I’d been busted for shoplifting. He already knew that. I told him it was only because the Bentleys had a problem with me, the way losers always try to punk out other losers, and he told me enough of that, it didn’t matter, and asked me if I’d ever handled a torch.
‘I’ve burned stuff, if that’s what you mean.’
It wasn’t. He was talking about an acetylene torch, for welding.
I hadn’t, but as soon as he said it, there wasn’t anything I wanted more in the world.
He could see that too.
‘I don’t think we’re there yet,’ he said.
He put me on light duty, hauling junk around the yard, loading it up into the cargo van. He rewarded me with a couple of cigarettes and told me I could stay there, downstairs, but if I left without telling him I was on my own.
I’d known there was some arrangement. The deputy, the young guy who’d only been in high school a few years ago, had taken me here after the thing went down at the co-op, told me to introduce myself to Mars and do what he says.
‘No good reason not to I guess,’ I said.
He was strong and walked with his legs sticking almost straight out from each other, like he’d been bent to purpose for carrying blocky objects. His face was hard then already but not rocky like it became. I’ve been meaning to come back here for months, to clean up, see what’s left. Looks like the floods saved me the trouble.

Some Runner


You drive across a continent.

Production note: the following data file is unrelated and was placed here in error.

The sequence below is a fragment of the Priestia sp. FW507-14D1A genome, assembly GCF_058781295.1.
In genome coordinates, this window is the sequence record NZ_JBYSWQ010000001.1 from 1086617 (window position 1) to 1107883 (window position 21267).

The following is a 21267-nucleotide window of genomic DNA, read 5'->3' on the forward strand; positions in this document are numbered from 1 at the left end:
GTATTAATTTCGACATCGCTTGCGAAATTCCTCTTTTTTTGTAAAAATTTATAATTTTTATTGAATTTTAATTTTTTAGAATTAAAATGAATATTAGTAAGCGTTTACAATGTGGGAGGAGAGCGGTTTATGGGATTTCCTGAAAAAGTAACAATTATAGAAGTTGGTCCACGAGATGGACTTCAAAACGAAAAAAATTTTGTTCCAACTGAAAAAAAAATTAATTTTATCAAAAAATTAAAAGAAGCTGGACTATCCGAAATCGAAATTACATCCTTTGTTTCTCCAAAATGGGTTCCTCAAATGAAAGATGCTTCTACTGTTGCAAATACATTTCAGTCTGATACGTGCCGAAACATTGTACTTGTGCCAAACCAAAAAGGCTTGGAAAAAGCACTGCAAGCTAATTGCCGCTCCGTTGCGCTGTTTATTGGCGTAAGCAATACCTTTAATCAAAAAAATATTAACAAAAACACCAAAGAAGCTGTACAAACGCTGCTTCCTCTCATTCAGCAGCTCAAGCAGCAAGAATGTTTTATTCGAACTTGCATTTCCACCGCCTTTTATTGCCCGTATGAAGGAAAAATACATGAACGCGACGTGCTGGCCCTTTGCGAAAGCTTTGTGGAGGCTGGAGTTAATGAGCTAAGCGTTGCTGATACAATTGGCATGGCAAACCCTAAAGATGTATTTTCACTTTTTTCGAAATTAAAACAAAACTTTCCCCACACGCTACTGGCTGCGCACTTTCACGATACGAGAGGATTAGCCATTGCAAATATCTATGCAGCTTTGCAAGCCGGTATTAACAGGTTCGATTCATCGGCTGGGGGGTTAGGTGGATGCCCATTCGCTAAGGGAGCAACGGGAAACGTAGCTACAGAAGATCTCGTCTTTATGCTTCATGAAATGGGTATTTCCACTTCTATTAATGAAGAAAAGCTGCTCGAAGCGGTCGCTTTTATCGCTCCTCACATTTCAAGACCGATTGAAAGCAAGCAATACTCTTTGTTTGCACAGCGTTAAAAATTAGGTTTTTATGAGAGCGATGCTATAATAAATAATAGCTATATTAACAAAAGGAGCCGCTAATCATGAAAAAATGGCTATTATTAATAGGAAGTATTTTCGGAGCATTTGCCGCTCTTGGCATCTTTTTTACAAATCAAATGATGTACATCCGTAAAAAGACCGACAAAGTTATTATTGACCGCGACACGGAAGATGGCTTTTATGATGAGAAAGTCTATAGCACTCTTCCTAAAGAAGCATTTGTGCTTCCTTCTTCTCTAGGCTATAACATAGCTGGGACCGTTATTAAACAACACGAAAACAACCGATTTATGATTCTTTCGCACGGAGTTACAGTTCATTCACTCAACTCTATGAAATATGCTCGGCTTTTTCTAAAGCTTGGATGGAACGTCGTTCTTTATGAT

You have places to be.
Not really.
You have one place, in particular, not to be.
She looms in the rearview mirror.
It’s like one of those optical phenomena where a city on the lake looks to be right in front of the observer on the opposite shore, or a ship appears to float above the horizon, giving people fits of religion.
But it’s right there, it is.
Same skyline, same angle.
Skyscrapers like jagged teeth, a glass and steel flower in bloom, a spiky crystal growing from a rotten corpse.
You could go on.

You go on, adjusting and re-adjusting the mirror to dull the apparition’s effects. Which is what you are doing when you drive off a bridge over the Mississippi.
It’s wintertime and there are bald eagles all over the place.
You are in your car on an ice floe.
The birds are majestic and see you as a threat.
What would you like to do next?

‘I’m pretty sure I know how to deal with several angry eagles.’
Okay. What do you do?
'I cup my hands around my face and call to them.'
How do you call to them, exactly?
The eagles are unimpressed.
They mock your attempts.
They make fun of your car.

The tow truck driver really doesn’t want to talk.
‘You see that back there?’
The driver does not respond.
‘The fields are broken by ice.
The moon reflects off the ice.
It’s pretty much just all moonlight and ice out here.’
You learn nothing about the driver or his life.
He drops you and the ill-suited car off at the dealership.
When the car is fixed you continue to drive.
The snowflakes get bigger, louder, more rude.

No one knows where you are.
Your phone sure doesn’t.
You cross the Continental Divide, or you don’t.
You stop in a town with a gas station.
You drive into the snow.
You are on a continent.
You stop in a town with a restaurant.
You ask questions, casually, of the staff.
‘Any news about Chicago?’
You are in a motel room.
A machine is here.

Reservation Dogs is back on for its final run and it's been characteristically as good as ever. Here are a couple of beautiful songs the show turned me onto so far this season.

Please enjoy these photos of M. and I at two different beaches from this week and last. How nice. You can follow me on Instagram I suppose if you need more of us standing like this content in your life.